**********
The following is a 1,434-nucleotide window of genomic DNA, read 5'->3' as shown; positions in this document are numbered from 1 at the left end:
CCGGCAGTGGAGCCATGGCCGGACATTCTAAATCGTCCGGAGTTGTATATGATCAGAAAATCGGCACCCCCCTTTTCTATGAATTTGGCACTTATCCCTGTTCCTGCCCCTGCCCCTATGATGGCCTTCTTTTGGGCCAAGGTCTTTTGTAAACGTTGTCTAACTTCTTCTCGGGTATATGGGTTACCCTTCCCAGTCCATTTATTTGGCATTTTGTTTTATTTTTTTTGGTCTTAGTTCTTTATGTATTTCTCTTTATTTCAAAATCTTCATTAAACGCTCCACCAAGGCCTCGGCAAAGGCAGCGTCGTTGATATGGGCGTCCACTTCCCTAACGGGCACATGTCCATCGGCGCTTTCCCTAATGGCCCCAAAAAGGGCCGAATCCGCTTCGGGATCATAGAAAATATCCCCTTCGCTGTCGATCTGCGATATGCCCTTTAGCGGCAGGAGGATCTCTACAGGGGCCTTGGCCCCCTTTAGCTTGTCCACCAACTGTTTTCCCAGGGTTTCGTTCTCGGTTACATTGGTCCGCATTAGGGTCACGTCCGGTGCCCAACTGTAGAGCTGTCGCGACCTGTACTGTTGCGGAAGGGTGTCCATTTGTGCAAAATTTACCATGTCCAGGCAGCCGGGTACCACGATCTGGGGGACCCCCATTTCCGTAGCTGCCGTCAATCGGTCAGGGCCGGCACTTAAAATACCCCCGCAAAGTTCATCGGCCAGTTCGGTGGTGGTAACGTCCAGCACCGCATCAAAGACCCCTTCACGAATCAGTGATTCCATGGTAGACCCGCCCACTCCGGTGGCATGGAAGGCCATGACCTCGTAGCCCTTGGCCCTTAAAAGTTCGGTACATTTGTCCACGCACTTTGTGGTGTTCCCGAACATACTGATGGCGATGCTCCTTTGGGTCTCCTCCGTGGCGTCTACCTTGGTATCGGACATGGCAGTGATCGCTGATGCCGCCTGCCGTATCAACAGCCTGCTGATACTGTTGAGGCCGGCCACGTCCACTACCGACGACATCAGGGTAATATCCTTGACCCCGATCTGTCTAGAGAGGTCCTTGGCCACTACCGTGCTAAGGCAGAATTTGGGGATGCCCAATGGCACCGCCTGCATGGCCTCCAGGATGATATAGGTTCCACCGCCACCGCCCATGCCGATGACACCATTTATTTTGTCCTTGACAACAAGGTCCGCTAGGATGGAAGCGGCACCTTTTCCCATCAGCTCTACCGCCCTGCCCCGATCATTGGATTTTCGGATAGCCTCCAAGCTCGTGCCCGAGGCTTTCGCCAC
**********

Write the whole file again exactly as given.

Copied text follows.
The following is a 1,434-nucleotide window of genomic DNA, read 5'->3' as shown; positions in this document are numbered from 1 at the left end:
CCGGCAGTGGAGCCATGGCCGGACATTCTAAATCGTCCGGAGTTGTATATGATCAGAAAATCGGCACCCCCCTTTTCTATGAATTTGGCACTTATCCCTGTTCCTGCCCCTGCCCCTATGATGGCCTTCTTTTGGGCCAAGGTCTTTTGTAAACGTTGTCTAACTTCTTCTCGGGTATATGGGTTACCCTTCCCAGTCCATTTATTTGGCATTTTGTTTTATTTTTTTTGGTCTTAGTTCTTTATGTATTTCTCTTTATTTCAAAATCTTCATTAAACGCTCCACCAAGGCCTCGGCAAAGGCAGCGTCGTTGATATGGGCGTCCACTTCCCTAACGGGCACATGTCCATCGGCGCTTTCCCTAATGGCCCCAAAAAGGGCCGAATCCGCTTCGGGATCATAGAAAATATCCCCTTCGCTGTCGATCTGCGATATGCCCTTTAGCGGCAGGAGGATCTCTACAGGGGCCTTGGCCCCCTTTAGCTTGTCCACCAACTGTTTTCCCAGGGTTTCGTTCTCGGTTACATTGGTCCGCATTAGGGTCACGTCCGGTGCCCAACTGTAGAGCTGTCGCGACCTGTACTGTTGCGGAAGGGTGTCCATTTGTGCAAAATTTACCATGTCCAGGCAGCCGGGTACCACGATCTGGGGGACCCCCATTTCCGTAGCTGCCGTCAATCGGTCAGGGCCGGCACTTAAAATACCCCCGCAAAGTTCATCGGCCAGTTCGGTGGTGGTAACGTCCAGCACCGCATCAAAGACCCCTTCACGAATCAGTGATTCCATGGTAGACCCGCCCACTCCGGTGGCATGGAAGGCCATGACCTCGTAGCCCTTGGCCCTTAAAAGTTCGGTACATTTGTCCACGCACTTTGTGGTGTTCCCGAACATACTGATGGCGATGCTCCTTTGGGTCTCCTCCGTGGCGTCTACCTTGGTATCGGACATGGCAGTGATCGCTGATGCCGCCTGCCGTATCAACAGCCTGCTGATACTGTTGAGGCCGGCCACGTCCACTACCGACGACATCAGGGTAATATCCTTGACCCCGATCTGTCTAGAGAGGTCCTTGGCCACTACCGTGCTAAGGCAGAATTTGGGGATGCCCAATGGCACCGCCTGCATGGCCTCCAGGATGATATAGGTTCCACCGCCACCGCCCATGCCGATGACACCATTTATTTTGTCCTTGACAACAAGGTCCGCTAGGATGGAAGCGGCACCTTTTCCCATCAGCTCTACCGCCCTGCCCCGATCATTGGATTTTCGGATAGCCTCCAAGCTCGTGCCCGAGGCTTTCGCCAC